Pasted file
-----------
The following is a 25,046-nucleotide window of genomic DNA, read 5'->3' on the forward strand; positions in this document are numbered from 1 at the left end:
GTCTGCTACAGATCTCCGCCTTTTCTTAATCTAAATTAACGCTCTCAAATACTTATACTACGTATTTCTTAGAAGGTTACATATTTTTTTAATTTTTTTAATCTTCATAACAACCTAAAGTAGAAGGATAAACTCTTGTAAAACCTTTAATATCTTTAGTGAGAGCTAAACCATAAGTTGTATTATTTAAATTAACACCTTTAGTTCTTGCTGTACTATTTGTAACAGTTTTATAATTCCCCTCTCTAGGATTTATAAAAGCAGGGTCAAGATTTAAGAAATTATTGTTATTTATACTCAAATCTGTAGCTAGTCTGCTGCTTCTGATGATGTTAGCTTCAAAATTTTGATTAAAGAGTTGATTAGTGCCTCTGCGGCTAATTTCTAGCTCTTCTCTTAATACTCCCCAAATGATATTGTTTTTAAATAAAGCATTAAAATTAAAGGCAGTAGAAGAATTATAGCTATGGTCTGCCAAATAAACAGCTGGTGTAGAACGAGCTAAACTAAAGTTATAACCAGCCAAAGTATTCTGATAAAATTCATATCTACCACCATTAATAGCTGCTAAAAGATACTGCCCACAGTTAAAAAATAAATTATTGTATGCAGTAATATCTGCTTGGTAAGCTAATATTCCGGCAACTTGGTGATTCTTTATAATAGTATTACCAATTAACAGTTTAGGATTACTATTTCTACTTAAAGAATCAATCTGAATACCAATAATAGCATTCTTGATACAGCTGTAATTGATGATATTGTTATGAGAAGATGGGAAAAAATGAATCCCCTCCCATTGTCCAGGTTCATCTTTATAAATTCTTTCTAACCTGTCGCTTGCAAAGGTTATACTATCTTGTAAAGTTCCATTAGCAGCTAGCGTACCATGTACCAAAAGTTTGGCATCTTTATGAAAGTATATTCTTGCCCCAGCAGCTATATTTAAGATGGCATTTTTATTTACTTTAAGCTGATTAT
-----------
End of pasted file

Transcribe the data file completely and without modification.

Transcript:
The following is a 25,046-nucleotide window of genomic DNA, read 5'->3' on the forward strand; positions in this document are numbered from 1 at the left end:
GTCTGCTACAGATCTCCGCCTTTTCTTAATCTAAATTAACGCTCTCAAATACTTATACTACGTATTTCTTAGAAGGTTACATATTTTTTTAATTTTTTTAATCTTCATAACAACCTAAAGTAGAAGGATAAACTCTTGTAAAACCTTTAATATCTTTAGTGAGAGCTAAACCATAAGTTGTATTATTTAAATTAACACCTTTAGTTCTTGCTGTACTATTTGTAACAGTTTTATAATTCCCCTCTCTAGGATTTATAAAAGCAGGGTCAAGATTTAAGAAATTATTGTTATTTATACTCAAATCTGTAGCTAGTCTGCTGCTTCTGATGATGTTAGCTTCAAAATTTTGATTAAAGAGTTGATTAGTGCCTCTGCGGCTAATTTCTAGCTCTTCTCTTAATACTCCCCAAATGATATTGTTTTTAAATAAAGCATTAAAATTAAAGGCAGTAGAAGAATTATAGCTATGGTCTGCCAAATAAACAGCTGGTGTAGAACGAGCTAAACTAAAGTTATAACCAGCCAAAGTATTCTGATAAAATTCATATCTACCACCATTAATAGCTGCTAAAAGATACTGCCCACAGTTAAAAAATAAATTATTGTATGCAGTAATATCTGCTTGGTAAGCTAATATTCCGGCAACTTGGTGATTCTTTATAATAGTATTACCAATTAACAGTTTAGGATTACTATTTCTACTTAAAGAATCAATCTGAATACCAATAATAGCATTCTTGATACAGCTGTAATTGATGATATTGTTATGAGAAGATGGGAAAAAATGAATCCCCTCCCATTGTCCAGGTTCATCTTTATAAATTCTTTCTAACCTGTCGCTTGCAAAGGTTATACTATCTTGTAAAGTTCCATTAGCAGCTAGCGTACCATGTACCAAAAGTTTGGCATCTTTATGAAAGTATATTCTTGCCCCAGCAGCTATATTTAAGATGGCATTTTTATTTACTTTAAGCTGATTAT